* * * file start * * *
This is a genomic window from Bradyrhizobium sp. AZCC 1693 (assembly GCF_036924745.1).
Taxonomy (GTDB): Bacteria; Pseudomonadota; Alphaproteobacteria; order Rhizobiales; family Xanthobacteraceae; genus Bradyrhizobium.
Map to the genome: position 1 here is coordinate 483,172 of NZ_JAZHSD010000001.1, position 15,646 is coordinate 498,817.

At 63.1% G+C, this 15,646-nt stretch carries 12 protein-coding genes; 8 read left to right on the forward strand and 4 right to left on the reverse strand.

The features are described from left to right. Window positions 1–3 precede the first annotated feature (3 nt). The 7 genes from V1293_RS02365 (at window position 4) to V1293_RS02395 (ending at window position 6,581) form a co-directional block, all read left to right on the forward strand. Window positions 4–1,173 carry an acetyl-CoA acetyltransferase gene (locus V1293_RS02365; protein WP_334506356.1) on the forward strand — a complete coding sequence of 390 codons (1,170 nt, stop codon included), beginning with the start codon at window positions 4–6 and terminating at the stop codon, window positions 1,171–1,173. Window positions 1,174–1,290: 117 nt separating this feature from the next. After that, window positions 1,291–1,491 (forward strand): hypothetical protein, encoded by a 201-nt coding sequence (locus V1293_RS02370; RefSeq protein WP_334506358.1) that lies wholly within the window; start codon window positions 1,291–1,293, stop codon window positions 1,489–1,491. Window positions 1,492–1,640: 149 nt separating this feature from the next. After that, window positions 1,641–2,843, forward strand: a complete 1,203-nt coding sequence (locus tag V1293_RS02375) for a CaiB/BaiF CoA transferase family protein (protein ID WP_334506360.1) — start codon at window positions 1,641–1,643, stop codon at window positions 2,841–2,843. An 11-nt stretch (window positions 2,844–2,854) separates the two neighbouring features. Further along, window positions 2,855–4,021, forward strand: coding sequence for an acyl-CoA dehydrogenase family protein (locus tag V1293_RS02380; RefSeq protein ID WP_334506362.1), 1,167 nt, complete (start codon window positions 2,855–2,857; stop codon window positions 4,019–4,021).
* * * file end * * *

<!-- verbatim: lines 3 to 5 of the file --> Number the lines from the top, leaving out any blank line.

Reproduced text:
Map to the genome: position 1 here is coordinate 483,172 of NZ_JAZHSD010000001.1, position 15,646 is coordinate 498,817.

At 63.1% G+C, this 15,646-nt stretch carries 12 protein-coding genes; 8 read left to right on the forward strand and 4 right to left on the reverse strand.

The features are described from left to right. Window positions 1–3 precede the first annotated feature (3 nt). The 7 genes from V1293_RS02365 (at window position 4) to V1293_RS02395 (ending at window position 6,581) form a co-directional block, all read left to right on the forward strand. Window positions 4–1,173 carry an acetyl-CoA acetyltransferase gene (locus V1293_RS02365; protein WP_334506356.1) on the forward strand — a complete coding sequence of 390 codons (1,170 nt, stop codon included), beginning with the start codon at window positions 4–6 and terminating at the stop codon, window positions 1,171–1,173. Window positions 1,174–1,290: 117 nt separating this feature from the next. After that, window positions 1,291–1,491 (forward strand): hypothetical protein, encoded by a 201-nt coding sequence (locus V1293_RS02370; RefSeq protein WP_334506358.1) that lies wholly within the window; start codon window positions 1,291–1,293, stop codon window positions 1,489–1,491. Window positions 1,492–1,640: 149 nt separating this feature from the next. After that, window positions 1,641–2,843, forward strand: a complete 1,203-nt coding sequence (locus tag V1293_RS02375) for a CaiB/BaiF CoA transferase family protein (protein ID WP_334506360.1) — start codon at window positions 1,641–1,643, stop codon at window positions 2,841–2,843. An 11-nt stretch (window positions 2,844–2,854) separates the two neighbouring features. Further along, window positions 2,855–4,021, forward strand: coding sequence for an acyl-CoA dehydrogenase family protein (locus tag V1293_RS02380; RefSeq protein ID WP_334506362.1), 1,167 nt, complete (start codon window positions 2,855–2,857; stop codon window positions 4,019–4,021).